The ride-sharing company Uber confirmed Thursday that it had technology to shield company data when law enforcement raided its offices outside the U.S.
Uber spokeswoman Melanie Ensign said this tool—no longer in use—could lock computers and smartphones and change passwords remotely from the company's headquarters in San Francisco.
Bloomberg reported Thursday that Uber used the tool, known as Ripley, from spring 2015 until late 2016 in several cities, including Paris, Hong Kong, Brussels, Amsterdam and Montreal.
Bloomberg said some Uber employees felt the system hindered legitimate investigations, while some people believed its use was justified when police didn't come with warrants or specific-enough data requests.
The use of this tool raises questions for Uber because the company has in the past used a phony version of its app to thwart authorities. The "Greyball" software identified regulators who were trying to hail a ride in an attempt to collect evidence of local law-breaking. Those rides would be canceled or never arrive. It has also been reported that the Justice Department was investigating whether Uber illegally used software to track drivers of its rival Lyft.
Bloomberg reported that authorities in Montreal were seeking evidence in May 2015 that Uber had violated tax laws. Uber's use of Ripley meant they didn't get any information, but Uber cooperated with a second search warrant and agreed to collect provincial taxes for each ride, Bloomberg said.
Ensign said the company shut down Ripley in 2016 because it didn't work well.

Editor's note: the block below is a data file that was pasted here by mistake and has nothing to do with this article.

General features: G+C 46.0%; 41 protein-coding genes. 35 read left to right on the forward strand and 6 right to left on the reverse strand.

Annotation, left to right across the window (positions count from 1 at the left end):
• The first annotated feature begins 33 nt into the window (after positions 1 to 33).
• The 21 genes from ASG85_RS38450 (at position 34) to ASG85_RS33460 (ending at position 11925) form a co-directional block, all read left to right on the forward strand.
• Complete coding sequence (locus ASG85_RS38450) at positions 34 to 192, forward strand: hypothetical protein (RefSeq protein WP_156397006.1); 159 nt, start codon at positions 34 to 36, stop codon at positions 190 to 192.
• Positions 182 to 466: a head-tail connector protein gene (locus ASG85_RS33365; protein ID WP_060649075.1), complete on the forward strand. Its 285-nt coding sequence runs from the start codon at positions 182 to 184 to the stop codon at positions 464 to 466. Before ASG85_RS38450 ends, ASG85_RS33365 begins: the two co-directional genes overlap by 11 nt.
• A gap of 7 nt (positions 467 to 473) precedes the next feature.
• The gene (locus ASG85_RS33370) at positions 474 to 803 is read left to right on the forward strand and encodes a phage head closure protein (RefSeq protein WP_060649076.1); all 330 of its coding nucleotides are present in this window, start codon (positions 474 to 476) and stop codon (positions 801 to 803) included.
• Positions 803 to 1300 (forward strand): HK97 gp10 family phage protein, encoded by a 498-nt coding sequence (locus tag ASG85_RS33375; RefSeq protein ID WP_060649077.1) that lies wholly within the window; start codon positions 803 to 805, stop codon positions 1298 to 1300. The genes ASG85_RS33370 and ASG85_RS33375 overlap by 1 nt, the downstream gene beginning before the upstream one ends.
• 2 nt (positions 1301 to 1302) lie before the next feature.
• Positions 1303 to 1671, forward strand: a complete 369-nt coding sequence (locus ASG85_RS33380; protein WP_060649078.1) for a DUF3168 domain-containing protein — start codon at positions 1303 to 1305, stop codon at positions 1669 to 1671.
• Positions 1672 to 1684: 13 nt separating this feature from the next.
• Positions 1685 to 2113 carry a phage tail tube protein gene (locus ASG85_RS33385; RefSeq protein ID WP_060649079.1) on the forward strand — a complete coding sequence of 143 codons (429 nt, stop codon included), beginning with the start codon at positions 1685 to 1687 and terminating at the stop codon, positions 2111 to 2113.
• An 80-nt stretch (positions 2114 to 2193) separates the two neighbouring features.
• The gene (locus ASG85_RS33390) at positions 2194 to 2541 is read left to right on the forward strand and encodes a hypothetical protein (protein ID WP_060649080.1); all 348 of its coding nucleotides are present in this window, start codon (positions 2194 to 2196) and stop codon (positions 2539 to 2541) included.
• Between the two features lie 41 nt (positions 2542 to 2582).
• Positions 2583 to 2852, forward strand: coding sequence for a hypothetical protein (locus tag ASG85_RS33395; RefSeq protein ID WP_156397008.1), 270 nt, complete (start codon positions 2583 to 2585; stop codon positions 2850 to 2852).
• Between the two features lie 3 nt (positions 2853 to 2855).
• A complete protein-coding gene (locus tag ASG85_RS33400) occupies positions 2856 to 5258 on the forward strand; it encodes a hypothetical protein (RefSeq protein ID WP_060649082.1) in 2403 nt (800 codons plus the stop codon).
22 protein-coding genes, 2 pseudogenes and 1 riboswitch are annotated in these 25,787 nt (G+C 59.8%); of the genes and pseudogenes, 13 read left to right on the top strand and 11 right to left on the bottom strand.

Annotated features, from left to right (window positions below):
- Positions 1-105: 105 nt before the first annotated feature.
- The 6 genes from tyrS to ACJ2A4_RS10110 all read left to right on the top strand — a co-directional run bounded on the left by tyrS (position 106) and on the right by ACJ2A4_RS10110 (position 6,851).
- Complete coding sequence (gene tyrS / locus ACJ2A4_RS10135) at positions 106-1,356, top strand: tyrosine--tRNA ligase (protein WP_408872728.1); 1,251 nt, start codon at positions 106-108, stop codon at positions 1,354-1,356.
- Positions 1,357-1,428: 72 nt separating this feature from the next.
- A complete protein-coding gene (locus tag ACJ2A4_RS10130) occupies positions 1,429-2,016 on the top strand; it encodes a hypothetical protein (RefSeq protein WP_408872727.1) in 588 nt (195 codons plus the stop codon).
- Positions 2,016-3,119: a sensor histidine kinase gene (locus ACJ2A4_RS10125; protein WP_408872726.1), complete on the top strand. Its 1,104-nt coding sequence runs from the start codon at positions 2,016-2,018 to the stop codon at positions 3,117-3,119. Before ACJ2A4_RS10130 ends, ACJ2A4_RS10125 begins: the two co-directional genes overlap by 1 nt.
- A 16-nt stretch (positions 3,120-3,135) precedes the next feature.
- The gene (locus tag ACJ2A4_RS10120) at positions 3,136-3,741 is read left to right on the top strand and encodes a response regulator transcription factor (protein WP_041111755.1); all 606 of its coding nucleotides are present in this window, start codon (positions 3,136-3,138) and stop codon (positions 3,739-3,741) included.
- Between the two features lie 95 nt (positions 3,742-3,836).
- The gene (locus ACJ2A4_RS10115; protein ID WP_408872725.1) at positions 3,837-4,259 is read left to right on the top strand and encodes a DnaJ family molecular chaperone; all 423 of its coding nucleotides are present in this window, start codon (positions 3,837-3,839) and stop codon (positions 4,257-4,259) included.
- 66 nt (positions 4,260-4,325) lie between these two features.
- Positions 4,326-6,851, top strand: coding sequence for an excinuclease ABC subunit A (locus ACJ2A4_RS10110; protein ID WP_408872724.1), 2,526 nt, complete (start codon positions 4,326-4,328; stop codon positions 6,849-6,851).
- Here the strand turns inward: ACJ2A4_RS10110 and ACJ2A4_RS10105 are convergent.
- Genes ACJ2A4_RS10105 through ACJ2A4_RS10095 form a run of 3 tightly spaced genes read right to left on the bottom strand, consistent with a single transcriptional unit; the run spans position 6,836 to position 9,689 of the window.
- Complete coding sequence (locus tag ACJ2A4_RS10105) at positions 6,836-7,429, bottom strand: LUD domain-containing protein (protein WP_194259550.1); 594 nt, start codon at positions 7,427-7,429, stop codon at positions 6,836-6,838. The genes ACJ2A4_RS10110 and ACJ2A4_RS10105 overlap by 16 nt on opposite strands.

She said Uber now has a tool called ULocker that can remotely lock and encrypt devices. Ensign could not immediately say if Uber has used that to protect data from law enforcement as well. But she said Uber's guidance to employees bars use of the tool where it isn't legal.
In a statement, Uber said this security tool is similar to those used by other companies and gives Uber a way to block access to data when an employee loses a device. The company said its policy is to cooperate with "all valid searches and requests for data."
The ride-hailing service had a scandal-ridden 2017 that included lawsuits, government probes, the revelation of a significant sexual-harassment problem and the disclosure of a cover-up of a hack that stole personal information of 57 million passengers and 600,000 drivers. The company's hard-charging CEO, Travis Kalanick, resigned in June and was replaced in August by the former CEO of Expedia, Dara Khosrowshahi.
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